A second vial of IMPD Officer David Bisard's blood in a refrigerated evidence property room has become a topic of discussion in open court before Marion County Judge Grant Hawkins.
Fox59 News has learned Judge Hawkins discussed the possibility prosecutors or defense attorneys may want to get the second vial tested beyond the Indianapolis Metropolitan Police department's crime lab. The crime lab tested Bisard's vial #1 that came back with a .19 BAC. Some attorneys say it's a definite possibility the prosecution may use as a tactic to bolster their case.
"It's a very big deal to the extent the defense has challenged how the first vial of blood was tested. Obviously, if the prosecution has an opportunity to correct any errors that were made and they get the same results that's a huge break for the prosecution," said Rick Kammen, a well-regarded defense attorney.
Kammen said there are reasons to test the second vial which is pictured in Indianapolis Metropolitan Police Department's 44-page "Bisard Crash Report" with Bisard's name written on it with a black marker.
"You would expect them, under the supervision of the court to test the second vial. Certainly they could test it for drugs, alcohol, all the typical tests you'd expect to see in a case like this," Kammen added. "There may be reasons why they would expand the test to DNA."
Kammen said DNA would confirm it is David Bisard's blood beyond a doubt. Toxicology experts told Fox59 News the second vial would be expected to come back with a similar blood alcohol result. There could be a slight decrease in the BAC due to some chemical breakdown but experts say if kept in proper refrigerated storage, as is expected with Bisard's blood in the IMPD property room, it would only have an incremental drop if any at all.
Prosecutor Terry Curry would not comment on whether he plans to file a motion to get the second vial tested but the office released this statement to Fox59 News:
"The Marion County Prosecutor's Office is satisfied that the blood evidence collected in the Bisard case was secured properly, tested properly, and is admissible. A second vial of blood was taken as a matter of accepted protocol. How it is used in the trial is a matter of strategy for both the prosecution and defense."
Bisard's defense attorney John Kautzman has argued the two vials blood were drawn at uncertified facility for blood testing in a criminal case. He has said because of that, the blood should be thrown out and ruled inadmissible. Kautzman had no comment to Fox59 News on the possibility of testing the second vial but Kammen did.
"The questions about the way the blood was taken will exist no matter what. To the extent there are questions about the validity of the testing and the extent those questions effect the case, then a second test helps confirm the first test no question about it," said Kammen.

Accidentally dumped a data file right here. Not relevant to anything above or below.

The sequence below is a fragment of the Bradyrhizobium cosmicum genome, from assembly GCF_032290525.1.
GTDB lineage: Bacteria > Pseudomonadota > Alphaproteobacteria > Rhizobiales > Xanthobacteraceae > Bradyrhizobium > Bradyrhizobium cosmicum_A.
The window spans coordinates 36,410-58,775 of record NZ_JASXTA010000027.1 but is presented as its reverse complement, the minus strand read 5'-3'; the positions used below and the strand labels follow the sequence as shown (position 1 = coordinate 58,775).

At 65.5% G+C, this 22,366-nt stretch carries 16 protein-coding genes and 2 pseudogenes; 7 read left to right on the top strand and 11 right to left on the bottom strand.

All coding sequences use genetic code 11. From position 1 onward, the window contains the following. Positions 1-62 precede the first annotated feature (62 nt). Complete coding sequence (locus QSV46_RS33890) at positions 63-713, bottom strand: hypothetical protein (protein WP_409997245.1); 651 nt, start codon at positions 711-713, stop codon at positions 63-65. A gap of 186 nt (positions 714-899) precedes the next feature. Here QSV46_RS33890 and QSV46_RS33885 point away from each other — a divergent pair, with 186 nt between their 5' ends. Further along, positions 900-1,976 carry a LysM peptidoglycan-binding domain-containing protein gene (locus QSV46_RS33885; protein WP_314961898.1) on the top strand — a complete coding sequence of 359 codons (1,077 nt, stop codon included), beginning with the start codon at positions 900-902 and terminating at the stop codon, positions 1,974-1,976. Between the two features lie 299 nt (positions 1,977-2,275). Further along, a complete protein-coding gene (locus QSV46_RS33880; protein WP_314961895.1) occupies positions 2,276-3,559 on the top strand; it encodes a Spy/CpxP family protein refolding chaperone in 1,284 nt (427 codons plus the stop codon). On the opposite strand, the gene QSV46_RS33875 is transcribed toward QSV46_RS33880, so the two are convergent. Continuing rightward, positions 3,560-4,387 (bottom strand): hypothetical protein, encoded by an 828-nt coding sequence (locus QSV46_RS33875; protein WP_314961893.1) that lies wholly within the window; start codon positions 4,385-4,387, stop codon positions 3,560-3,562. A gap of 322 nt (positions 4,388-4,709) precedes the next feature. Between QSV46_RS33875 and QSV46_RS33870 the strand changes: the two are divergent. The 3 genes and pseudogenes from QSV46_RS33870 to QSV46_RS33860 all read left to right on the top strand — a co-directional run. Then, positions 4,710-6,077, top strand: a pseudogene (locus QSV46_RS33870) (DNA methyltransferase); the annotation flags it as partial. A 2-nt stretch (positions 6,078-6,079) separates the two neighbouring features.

Judge Hawkins has yet to receive briefs from either side arguing the admissibility of the blood draw. When those briefs are reviewed the judge will render an opinion if the blood is admissible despite the state statute. No matter where the blood is tested, experts say the procedure from lab to lab is very similar and would require getting tested with a machine called a gas chromatograph.
"A gas chromatograph is a large oven with a column going through it and the alcohol or the blood sample is directly injected into the injector end of the column," said Jeff Retz with Witham Toxicology in Lebanon. Witham did not do the testing in the Bisard case but is routinely hired in criminal cases.
Retz explained how the test works to get a blood alcohol result.
"The length of time it takes for ethanol to travel through the column is called the retention time and that's how it's identified as ethyl alcohol," said Retz.
Retz has spent decades in labs doing blood tests for criminal cases. He has seen incidences where the defense and some prosecutors have gone forward and test the second vial to help their case. Retz though felt the re-testing of the blood in the second vial is a risky decision for the prosecution in the Bisard case because it could come back different than the first vial. Defense attorney Rick Kammen is of the opinion it may be beneficial to get the second vial tested but agrees it can be a risk that could benefit Bisard's defense.
"If a second test is taken there is always hope that it doesn't confirm the first test, if that happens obviously that would be a tremendous blow to the state's case," he said.
Some sources close to the case say the first issue is will Judge Hawkins allow the blood in. A source close to the case predicts it won't go to trial until 2012 due to numerous potential motions and possible appeals to the judge's rulings particularly if he ultimately decides to let the blood alcohol test in.Copyright © 2014, Los Angeles Times